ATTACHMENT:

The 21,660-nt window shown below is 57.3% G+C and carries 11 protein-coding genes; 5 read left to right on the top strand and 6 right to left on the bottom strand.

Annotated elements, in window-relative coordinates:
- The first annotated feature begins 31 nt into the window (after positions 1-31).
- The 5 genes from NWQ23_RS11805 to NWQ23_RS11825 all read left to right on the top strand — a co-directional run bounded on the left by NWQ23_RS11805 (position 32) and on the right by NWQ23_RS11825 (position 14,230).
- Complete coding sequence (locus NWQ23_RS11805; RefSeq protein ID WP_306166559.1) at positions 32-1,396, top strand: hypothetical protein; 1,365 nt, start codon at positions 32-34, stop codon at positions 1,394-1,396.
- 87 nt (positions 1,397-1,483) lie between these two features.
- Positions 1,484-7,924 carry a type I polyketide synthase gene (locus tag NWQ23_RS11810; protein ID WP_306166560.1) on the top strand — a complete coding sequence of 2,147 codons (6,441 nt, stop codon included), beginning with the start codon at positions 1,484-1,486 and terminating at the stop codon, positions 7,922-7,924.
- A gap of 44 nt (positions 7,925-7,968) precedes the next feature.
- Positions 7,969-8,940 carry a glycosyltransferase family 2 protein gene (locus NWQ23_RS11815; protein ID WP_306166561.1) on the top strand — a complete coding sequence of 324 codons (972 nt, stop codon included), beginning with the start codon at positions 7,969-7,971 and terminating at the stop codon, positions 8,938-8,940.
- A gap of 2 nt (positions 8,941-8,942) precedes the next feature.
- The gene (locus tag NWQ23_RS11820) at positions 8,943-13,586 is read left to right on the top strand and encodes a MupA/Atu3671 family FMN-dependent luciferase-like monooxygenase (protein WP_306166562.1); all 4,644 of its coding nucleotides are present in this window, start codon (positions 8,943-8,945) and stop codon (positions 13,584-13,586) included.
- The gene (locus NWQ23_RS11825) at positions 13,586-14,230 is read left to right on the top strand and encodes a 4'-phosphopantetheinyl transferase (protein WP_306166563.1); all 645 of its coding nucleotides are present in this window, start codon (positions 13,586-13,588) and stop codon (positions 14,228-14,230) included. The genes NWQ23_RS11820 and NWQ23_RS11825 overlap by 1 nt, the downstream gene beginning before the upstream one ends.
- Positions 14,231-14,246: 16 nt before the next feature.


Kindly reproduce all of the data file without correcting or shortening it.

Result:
The 21,660-nt window shown below is 57.3% G+C and carries 11 protein-coding genes; 5 read left to right on the top strand and 6 right to left on the bottom strand.

Annotated elements, in window-relative coordinates:
- The first annotated feature begins 31 nt into the window (after positions 1-31).
- The 5 genes from NWQ23_RS11805 to NWQ23_RS11825 all read left to right on the top strand — a co-directional run bounded on the left by NWQ23_RS11805 (position 32) and on the right by NWQ23_RS11825 (position 14,230).
- Complete coding sequence (locus NWQ23_RS11805; RefSeq protein ID WP_306166559.1) at positions 32-1,396, top strand: hypothetical protein; 1,365 nt, start codon at positions 32-34, stop codon at positions 1,394-1,396.
- 87 nt (positions 1,397-1,483) lie between these two features.
- Positions 1,484-7,924 carry a type I polyketide synthase gene (locus tag NWQ23_RS11810; protein ID WP_306166560.1) on the top strand — a complete coding sequence of 2,147 codons (6,441 nt, stop codon included), beginning with the start codon at positions 1,484-1,486 and terminating at the stop codon, positions 7,922-7,924.
- A gap of 44 nt (positions 7,925-7,968) precedes the next feature.
- Positions 7,969-8,940 carry a glycosyltransferase family 2 protein gene (locus NWQ23_RS11815; protein ID WP_306166561.1) on the top strand — a complete coding sequence of 324 codons (972 nt, stop codon included), beginning with the start codon at positions 7,969-7,971 and terminating at the stop codon, positions 8,938-8,940.
- A gap of 2 nt (positions 8,941-8,942) precedes the next feature.
- The gene (locus tag NWQ23_RS11820) at positions 8,943-13,586 is read left to right on the top strand and encodes a MupA/Atu3671 family FMN-dependent luciferase-like monooxygenase (protein WP_306166562.1); all 4,644 of its coding nucleotides are present in this window, start codon (positions 8,943-8,945) and stop codon (positions 13,584-13,586) included.
- The gene (locus NWQ23_RS11825) at positions 13,586-14,230 is read left to right on the top strand and encodes a 4'-phosphopantetheinyl transferase (protein WP_306166563.1); all 645 of its coding nucleotides are present in this window, start codon (positions 13,586-13,588) and stop codon (positions 14,228-14,230) included. The genes NWQ23_RS11820 and NWQ23_RS11825 overlap by 1 nt, the downstream gene beginning before the upstream one ends.
- Positions 14,231-14,246: 16 nt before the next feature.